Secrets of healthy aging
by Keri Brenner
Healthy aging involves both body, mind and spirit, not just visiting doctors and taking prescriptions, seniors who jammed a health forum were told Thursday. "As a society, we used to believe that something outside of us can fix us," said Dr. Neha Sangwan, a physician at Kaiser Permanente Medical Center in Walnut Creek. "Now, people believe in self-care - everything that happens in your mind affects your body, and everything that we do with our bodies affects our minds."
Sangwan was one of several guest speakers at the second annual Healthy Aging Symposium at Embassy Suites Hotel in San Rafael. More than 350 people attended the sold-out event, called "Aging for the New Millennium: Body, Mind and Spirit."
The program also included a drumming presentation, a nutrition demonstration and a lecture on how to prevent falls.
Interest in the symposium, a joint effort of the Marin County Division of Aging, Kaiser Permanente, Marin General and Novato hospitals, was so high that some people had to be turned away, said Kathie Graham, spokeswoman for Marin General and Novato Community.
"Seniors in Marin are very much interested in health and healthy aging," Graham said.
The stronger focus on holistic aging strategies and health as a combination of mind, body and spirit also was a draw, she added.
"A lot of us in Marin are interested not only in the diseases of aging, but also in body, mind and spirit and how it all fits together," Graham said.
Attendee Lynn Zanandrea of Larkspur said she enjoyed Sangwan's presentation, which featured a short guided-imagery exercise and an explanation of how the body, mind, spirit and emotions interact to create sickness or health.
Sangwan quoted a World Heath Organization study that found depression was at the root of most disability. Baby boomers today are facing many more chronic diseases - such as diabetes, arthritis, cancer and chronic fatigue - that do not have a quick fix.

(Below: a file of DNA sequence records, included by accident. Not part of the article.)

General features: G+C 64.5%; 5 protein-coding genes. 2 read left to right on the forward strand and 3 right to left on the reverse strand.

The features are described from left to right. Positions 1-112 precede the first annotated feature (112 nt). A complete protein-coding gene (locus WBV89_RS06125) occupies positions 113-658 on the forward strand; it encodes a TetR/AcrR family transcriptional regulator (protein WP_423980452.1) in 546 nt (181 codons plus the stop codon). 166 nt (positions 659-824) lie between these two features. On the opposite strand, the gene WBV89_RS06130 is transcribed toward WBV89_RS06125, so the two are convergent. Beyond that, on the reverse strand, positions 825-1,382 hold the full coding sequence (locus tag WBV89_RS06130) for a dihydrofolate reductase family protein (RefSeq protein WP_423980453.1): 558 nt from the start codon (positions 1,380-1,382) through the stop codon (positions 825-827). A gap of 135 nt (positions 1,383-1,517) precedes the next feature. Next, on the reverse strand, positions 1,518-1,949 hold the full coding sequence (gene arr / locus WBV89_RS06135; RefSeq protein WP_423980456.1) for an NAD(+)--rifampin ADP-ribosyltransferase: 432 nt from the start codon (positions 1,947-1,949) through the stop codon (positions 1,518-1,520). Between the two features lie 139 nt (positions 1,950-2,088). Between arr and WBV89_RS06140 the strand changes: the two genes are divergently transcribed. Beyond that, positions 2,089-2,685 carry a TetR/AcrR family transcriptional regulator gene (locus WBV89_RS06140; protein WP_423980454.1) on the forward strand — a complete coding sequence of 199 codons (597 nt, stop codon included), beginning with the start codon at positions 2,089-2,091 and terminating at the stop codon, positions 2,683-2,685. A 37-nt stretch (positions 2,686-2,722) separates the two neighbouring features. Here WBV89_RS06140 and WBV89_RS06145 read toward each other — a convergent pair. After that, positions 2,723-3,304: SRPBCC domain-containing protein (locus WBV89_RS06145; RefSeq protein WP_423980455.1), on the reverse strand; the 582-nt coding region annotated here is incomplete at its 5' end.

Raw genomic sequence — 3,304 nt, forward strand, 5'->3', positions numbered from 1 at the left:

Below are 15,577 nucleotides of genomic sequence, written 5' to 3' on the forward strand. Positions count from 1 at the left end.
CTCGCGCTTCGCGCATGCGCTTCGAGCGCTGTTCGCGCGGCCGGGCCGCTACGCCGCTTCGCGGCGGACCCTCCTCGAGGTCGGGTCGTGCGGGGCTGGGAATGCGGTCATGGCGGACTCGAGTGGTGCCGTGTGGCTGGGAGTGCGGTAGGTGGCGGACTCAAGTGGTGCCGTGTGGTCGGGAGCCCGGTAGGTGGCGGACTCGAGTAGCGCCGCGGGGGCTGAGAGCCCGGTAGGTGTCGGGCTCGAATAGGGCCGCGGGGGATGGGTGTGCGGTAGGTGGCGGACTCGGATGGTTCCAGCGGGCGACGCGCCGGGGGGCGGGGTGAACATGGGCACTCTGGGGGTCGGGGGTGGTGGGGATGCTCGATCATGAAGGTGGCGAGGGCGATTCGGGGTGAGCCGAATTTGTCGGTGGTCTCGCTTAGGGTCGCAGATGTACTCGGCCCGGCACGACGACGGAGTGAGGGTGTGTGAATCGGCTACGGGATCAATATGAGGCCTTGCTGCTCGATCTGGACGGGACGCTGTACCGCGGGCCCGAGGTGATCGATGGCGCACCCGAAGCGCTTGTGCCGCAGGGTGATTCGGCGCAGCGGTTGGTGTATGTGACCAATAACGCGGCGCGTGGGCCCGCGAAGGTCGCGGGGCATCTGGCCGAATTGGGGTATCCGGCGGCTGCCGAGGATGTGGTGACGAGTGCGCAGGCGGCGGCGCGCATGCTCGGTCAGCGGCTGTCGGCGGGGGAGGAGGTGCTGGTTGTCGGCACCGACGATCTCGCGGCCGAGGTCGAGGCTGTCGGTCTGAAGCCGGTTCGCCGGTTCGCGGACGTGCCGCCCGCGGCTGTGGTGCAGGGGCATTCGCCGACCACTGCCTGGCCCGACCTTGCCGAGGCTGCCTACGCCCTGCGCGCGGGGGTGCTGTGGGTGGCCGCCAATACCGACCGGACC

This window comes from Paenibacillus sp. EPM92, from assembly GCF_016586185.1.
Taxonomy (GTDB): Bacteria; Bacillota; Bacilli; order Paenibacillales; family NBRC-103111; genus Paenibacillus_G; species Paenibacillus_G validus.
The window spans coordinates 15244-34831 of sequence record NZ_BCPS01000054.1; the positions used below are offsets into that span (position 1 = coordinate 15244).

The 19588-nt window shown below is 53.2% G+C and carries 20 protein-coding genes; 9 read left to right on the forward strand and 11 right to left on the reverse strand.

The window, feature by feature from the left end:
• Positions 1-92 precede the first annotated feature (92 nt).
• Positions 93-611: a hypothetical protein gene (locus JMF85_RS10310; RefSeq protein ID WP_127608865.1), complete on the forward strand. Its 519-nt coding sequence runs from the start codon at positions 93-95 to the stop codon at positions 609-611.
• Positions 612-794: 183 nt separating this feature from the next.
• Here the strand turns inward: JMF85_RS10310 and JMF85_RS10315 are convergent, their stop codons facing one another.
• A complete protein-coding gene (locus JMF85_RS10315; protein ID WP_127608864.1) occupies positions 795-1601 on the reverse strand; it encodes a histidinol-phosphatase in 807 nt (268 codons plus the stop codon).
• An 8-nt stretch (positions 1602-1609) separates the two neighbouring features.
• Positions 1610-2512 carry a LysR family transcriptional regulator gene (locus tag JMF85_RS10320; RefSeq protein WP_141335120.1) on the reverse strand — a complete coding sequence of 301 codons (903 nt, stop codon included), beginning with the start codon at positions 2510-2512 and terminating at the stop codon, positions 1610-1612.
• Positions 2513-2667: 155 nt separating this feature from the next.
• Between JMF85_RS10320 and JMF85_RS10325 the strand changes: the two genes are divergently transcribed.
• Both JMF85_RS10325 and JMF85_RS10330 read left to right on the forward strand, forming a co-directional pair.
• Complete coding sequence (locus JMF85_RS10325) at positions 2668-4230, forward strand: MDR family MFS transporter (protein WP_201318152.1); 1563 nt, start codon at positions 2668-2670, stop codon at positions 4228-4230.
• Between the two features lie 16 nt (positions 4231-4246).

"People come to me with those things, and I'm supposed to have a magic bullet to fix it," she said. The answer, she tells people, is to learn how to tune in to themselves and use stress management, relaxation and healthy living techniques to fit their lifestyle.
"These ideas are not just for people who are aging, but for anyone, because life has gotten so stressful," said Zanandrea, a retired retail manager.
Bill and Frances Totten of Novato said they try to stay healthy by walking, swimming, being socially active and drinking lots of water.
"We're both in our 80s and there's still a lot of life left," Frances Totten said. "You just have to go out and enjoy it."
Connie Tellep of Marinwood said she likes to ballroom and country dancing to stay fit and youthful. "You just have to keep moving," said Tellep, 70.
Tellep said the symposium was helpful in answering questions about aging that are not normally touched on in a typical doctor's visit that focuses just on the physical symptoms.
"This is a great group," Tellep said. "It's addressing the concerns of aging on the levels of mind, body and spirit in a positive way."
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